Volume 5, Number 2—April 1999
Vibrio cholerae Outbreak in Italy
To the Editor: On 16 June, the microbiology unit of the Hospital of Lodi communicated to the local public health unit that Vibrio cholerae had been isolated and identified by standard biochemical tests in stool samples of an outpatient whose clinical data were unknown. On the same day, we contacted and interviewed the patient to investigate risk factors for cholera. The patient reported abdominal pain starting on 6 June and then severe diarrhea (10 to 12 stools per day) until 13 June; on that day the patient went to his general practitioner, who gave him loperamide and suggested a coproculture. The patient never traveled to cholera-endemic areas; did not eat raw mussels, uncooked fish, or vegetables of uncertain origin or from cholera-infected areas; and did not swim in rivers or lakes. The patient reported that he ate a seafood salad in the canteen of his work place on 5 June and that three out of the four persons who ate the same kind of salad also had abdominal symptoms. Subsequently, the Istituto Superiore di Sanità (ISS) in Rome confirmed isolation of toxinogenic V. cholerae O1, biotype El Tor, serotype Ogawa, from stools from the index patient.
The canteen where the index patient had eaten the seafood salad was 1 of 17 supplied by a single cooking center that used a precooked, frozen, ready-to-eat product including shrimps, scallops, mussels, hen clams, cuttlefishes, and squid. Each product was cooked and frozen in the country of origin and mixed in Italy by an importer who packaged the seafood salad. Tracking the products around the world was difficult, but we learned that at least some had come from Far East countries where cholera is endemic. Approximately 125 servings of the same food were distributed within our local public health area (Azienda Sanitaria Locale) and more than 400 in other areas.
We performed an epidemiologic case-control investigation beginning 18 June involving 454 persons (94 who had eaten the seafood salad and 360 controls who had eaten in the same canteen any food except seafood salad); 37 (39%) of the persons who had eaten the seafood salad had had at least one episode of diarrhea or other relevant gastrointestinal symptoms, as compared to one (0.3%) of those who had not eaten it. We did not find symptomatic patients. The corresponding odds ratio was 233 (95% confidence interval, 97 to 560). No symptomatic person had to be hospitalized because of symptoms or required intravenous treatment; three or more loose or watery stools during a 24-hour period were reported in 24 cases. We performed coprocultures (using TCBS medium) between 23 June and 3 July of all 94 persons who had eaten the seafood salad. One positive coproculture for V. cholerae O1 Ogawa (same strain) was identified on 25 June; the isolation was subsequently confirmed by the ISS. This second patient with a positive culture worked in a factory in a different town. She had severe diarrhea on 6, 7, and 8 June. Her family doctor gave her rifaximin but did not ask for a coproculture, but a specimen was obtained on 23 June. She did not report risk factors for cholera infection, except having eaten seafood salad on June 5 in the canteen of her work place. The delay between exposure to V. cholerae and the coprocultures was longer than 1 week (median delay 26 days, range 19 to 31), and it is therefore not surprising that others who had eaten the seafood salad did not have positive results. Both the culture-positive index case-patient and the woman were recultured three more times; negative results were obtained.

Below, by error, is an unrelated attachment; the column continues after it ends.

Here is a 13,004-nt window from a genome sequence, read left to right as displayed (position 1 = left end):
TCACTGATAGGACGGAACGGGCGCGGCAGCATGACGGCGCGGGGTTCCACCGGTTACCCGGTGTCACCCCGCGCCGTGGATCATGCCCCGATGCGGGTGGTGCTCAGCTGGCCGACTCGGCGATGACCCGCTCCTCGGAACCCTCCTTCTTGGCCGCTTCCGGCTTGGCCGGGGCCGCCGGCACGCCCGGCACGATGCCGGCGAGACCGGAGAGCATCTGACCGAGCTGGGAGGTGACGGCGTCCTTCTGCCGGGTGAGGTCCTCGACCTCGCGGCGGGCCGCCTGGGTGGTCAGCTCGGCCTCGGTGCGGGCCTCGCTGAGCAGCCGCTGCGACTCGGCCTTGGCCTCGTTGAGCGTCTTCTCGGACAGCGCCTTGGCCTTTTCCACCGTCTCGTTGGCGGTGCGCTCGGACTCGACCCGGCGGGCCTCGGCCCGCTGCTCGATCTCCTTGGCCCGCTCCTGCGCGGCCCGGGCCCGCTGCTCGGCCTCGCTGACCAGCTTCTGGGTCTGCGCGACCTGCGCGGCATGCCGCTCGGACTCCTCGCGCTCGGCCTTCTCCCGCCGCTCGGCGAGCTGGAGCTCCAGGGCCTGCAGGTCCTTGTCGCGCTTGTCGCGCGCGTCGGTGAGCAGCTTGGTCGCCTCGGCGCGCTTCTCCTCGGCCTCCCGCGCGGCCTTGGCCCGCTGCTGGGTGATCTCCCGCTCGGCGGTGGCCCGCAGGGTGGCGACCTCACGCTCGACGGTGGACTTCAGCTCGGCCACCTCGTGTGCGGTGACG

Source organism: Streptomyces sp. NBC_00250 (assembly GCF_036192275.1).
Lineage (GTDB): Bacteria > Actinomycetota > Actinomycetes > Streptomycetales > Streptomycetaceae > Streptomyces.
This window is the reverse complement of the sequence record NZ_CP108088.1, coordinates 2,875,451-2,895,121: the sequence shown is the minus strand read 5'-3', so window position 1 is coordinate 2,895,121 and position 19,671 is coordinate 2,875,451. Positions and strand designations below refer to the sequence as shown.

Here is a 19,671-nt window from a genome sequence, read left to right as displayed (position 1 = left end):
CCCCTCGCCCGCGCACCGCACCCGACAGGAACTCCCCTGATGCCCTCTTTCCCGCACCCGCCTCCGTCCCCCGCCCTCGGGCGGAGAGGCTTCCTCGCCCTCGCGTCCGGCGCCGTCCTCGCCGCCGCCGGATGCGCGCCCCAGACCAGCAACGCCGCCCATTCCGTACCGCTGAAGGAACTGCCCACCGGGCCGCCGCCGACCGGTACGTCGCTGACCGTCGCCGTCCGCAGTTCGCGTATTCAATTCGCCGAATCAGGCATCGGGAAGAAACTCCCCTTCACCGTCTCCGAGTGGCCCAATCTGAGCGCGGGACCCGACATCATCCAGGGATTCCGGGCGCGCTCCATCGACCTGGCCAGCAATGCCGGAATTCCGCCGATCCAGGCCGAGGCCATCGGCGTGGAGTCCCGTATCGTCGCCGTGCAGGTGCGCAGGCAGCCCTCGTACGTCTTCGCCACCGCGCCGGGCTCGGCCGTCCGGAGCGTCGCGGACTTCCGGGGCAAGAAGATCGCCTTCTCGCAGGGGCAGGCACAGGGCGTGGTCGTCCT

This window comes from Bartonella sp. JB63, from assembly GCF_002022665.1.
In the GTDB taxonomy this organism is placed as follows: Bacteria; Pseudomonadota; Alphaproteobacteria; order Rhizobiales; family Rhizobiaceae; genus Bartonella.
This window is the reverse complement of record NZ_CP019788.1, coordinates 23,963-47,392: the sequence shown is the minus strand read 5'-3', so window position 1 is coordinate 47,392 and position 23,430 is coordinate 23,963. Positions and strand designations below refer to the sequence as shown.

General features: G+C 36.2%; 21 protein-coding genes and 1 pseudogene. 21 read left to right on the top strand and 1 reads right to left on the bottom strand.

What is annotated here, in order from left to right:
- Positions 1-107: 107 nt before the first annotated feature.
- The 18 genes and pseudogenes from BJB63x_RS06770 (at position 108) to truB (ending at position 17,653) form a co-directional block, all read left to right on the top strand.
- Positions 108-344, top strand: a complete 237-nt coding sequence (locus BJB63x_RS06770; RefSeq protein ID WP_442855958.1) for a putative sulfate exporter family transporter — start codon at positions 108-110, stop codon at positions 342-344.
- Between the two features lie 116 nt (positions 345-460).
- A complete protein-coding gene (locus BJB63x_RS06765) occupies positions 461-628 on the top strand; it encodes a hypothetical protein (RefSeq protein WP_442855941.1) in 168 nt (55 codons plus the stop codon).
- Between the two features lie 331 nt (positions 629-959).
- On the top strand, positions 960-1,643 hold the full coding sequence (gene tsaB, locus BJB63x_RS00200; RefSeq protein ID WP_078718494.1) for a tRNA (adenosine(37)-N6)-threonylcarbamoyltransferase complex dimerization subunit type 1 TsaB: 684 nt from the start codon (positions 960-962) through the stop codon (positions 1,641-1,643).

The identification of this cholera outbreak is a sentinel episode confirming (1,2) that, if not adequately monitored, food preparation and distribution can cause serious infectious diseases in industrialized countries.